Leaders, beware of oversimplification

I love mental games — solving problems that require the exercise of logic and the ability to get into the mind of the problem’s creator (understanding the sometimes-obscure reasoning that underlies all the issues related to finding a solution). Crosswords, Sudoku, and the Rubik’s Cube, amongst many others, require one’s mental freedom to be able to explore many different options simultaneously to find the most appropriate, or “correct”, solution. I can complete some crosswords without using word-finder technology, I usually can ace Sudoku, but I find Rubik’s Cube rather challenging — you seemingly must go backward to move forward to get all the colours finally in the right places.

Erno Rubik, a Hungarian sculptor and architect, originally created the cube as a learning exercise to teach his students about three-dimensional spaces. Little did he know that his “Magic Cube” (as he first named it) would become one of the world’s most “famous and well-loved puzzles of all time”. The cube can be frustrating at times, however, and I have often thought, whilst watching others complete the cube successfully and relatively quickly, about sabotaging it — what if I peeled off just one little yellow square and carefully replaced it with a blue square? People would click the cube around and around and never complete it — a rather wicked thought, so I have never done it!

In our complex world, unfortunately, leaders (national and business) must face and find solutions for problems that don’t have nice and neat solutions like Rubik’s Cube. Most challenges involve people and, when people are involved, there are typically no “right” solutions for everyone. Whatever choices are made, some won’t appreciate them, and some may even be hurt by them. Knowingly or unknowingly, leaders can easily fall into one or both of two traps:

  • Oversimplifying the problem — not getting to grips with all the facts and feelings that created the issue in the first place
  • Oversimplifying the solution — producing a solution that is either incomplete or ineffective at achieving the desired objective

A phrase that is frequently used by many and one which maybe represents an oversimplified solution is: “People just need jobs”. Eradicating poverty and mobilising the workforce is much more complex requiring a multi-dimensional approach — as such, needing good and fair governance, an aggressive growth policy, investment, wise spending, no corruption, leadership example and care, training, good education, opportunities for all without prejudice, culture change, etc. The list of elements that comprise the solution is endless. There are no simple answers or solutions to many of the issues that we face.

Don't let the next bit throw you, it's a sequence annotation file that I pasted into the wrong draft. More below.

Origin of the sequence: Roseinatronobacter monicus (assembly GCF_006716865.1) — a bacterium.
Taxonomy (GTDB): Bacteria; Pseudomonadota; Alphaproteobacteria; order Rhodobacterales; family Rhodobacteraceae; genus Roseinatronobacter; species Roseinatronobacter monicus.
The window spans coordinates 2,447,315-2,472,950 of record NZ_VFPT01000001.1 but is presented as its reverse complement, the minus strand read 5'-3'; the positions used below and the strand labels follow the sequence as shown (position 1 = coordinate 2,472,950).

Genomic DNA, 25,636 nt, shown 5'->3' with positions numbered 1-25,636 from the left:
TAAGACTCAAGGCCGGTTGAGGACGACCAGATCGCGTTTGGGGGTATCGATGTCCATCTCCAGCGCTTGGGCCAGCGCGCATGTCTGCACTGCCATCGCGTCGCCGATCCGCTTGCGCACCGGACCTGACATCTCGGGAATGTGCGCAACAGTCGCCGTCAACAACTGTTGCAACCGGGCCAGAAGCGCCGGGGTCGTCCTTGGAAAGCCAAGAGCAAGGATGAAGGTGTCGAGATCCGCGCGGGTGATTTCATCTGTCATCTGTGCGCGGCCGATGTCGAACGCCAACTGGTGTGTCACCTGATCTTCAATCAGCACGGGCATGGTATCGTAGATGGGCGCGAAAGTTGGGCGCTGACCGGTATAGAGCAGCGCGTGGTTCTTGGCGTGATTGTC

As leaders, however, there are fundamental building blocks that need to be in place to co-create solutions of efficacy, viz.:

  1. Create a climate of trust — citizens or employees need to have faith in their leadership based on consistency, character, and competence. Leaders are watched all the time and they need to behave themselves into a position of trustworthiness — unquestionable credibility.
  2. Create a culture of inclusion — value all and encourage diversity in all its forms, but especially of thought. Co-creation breeds a strong sense of belonging and a will to contribute more frequently.
  3. Create open and safe communication channels — start by listening well and expressing empathy. Continue by reflecting for understanding. Acknowledge the ideas of others. Always give recognition when appropriate.
  4. Create opportunities to share a common cause — why we exist, our vision, our common purpose, the “big picture”, and our preferred future reality need to be clear in the minds of everyone. A blurred vision confuses and causes participation paralysis.
  5. Create chances for demonstrating care — real care comes from the heart, but it needs to be enacted. Identify with pain, frustration, and hardship in practical ways. Be there when your people need you. When you do arrive, be fully present.

Leaders should caution themselves against falling into the similar traps of oversimplification of problems and oversimplification of solutions. They should rather focus on growing the foundational leadership building blocks and solicit the help of their people in finding effective solutions that meet everyone’s needs.

Originally published at https://www.stretchforgrowth.com on May 15, 2022.

--

--

--

Jonathan has spent over 30 years focusing his efforts on developing people throughout the world. He believes that people have the most impact when stretched.

Love podcasts or audiobooks? Learn on the go with our new app.

Recommended from Medium

Looking for leadership | Juwon Ogungbe

What have you lost because of lockdown?

Millennials Choose Leaders Not Companies

Building Trust on our Project Teams [Are You Ready for Blockchain?]

The 4 Most Effective Leadership Strategies

5 Tips to Foster Employee Loyalty in Corporation

Get the Medium app

A button that says 'Download on the App Store', and if clicked it will lead you to the iOS App store
A button that says 'Get it on, Google Play', and if clicked it will lead you to the Google Play store
Jonathan Mills

Jonathan Mills

Jonathan has spent over 30 years focusing his efforts on developing people throughout the world. He believes that people have the most impact when stretched.

More from Medium

The triad of the work efficiently effective

Managing The Transparency Trade-Off

A large single bubble in the foreground of a picture with a blurred background

Slowly Changing Dimensions

Easing the Transition to College Through Mentorship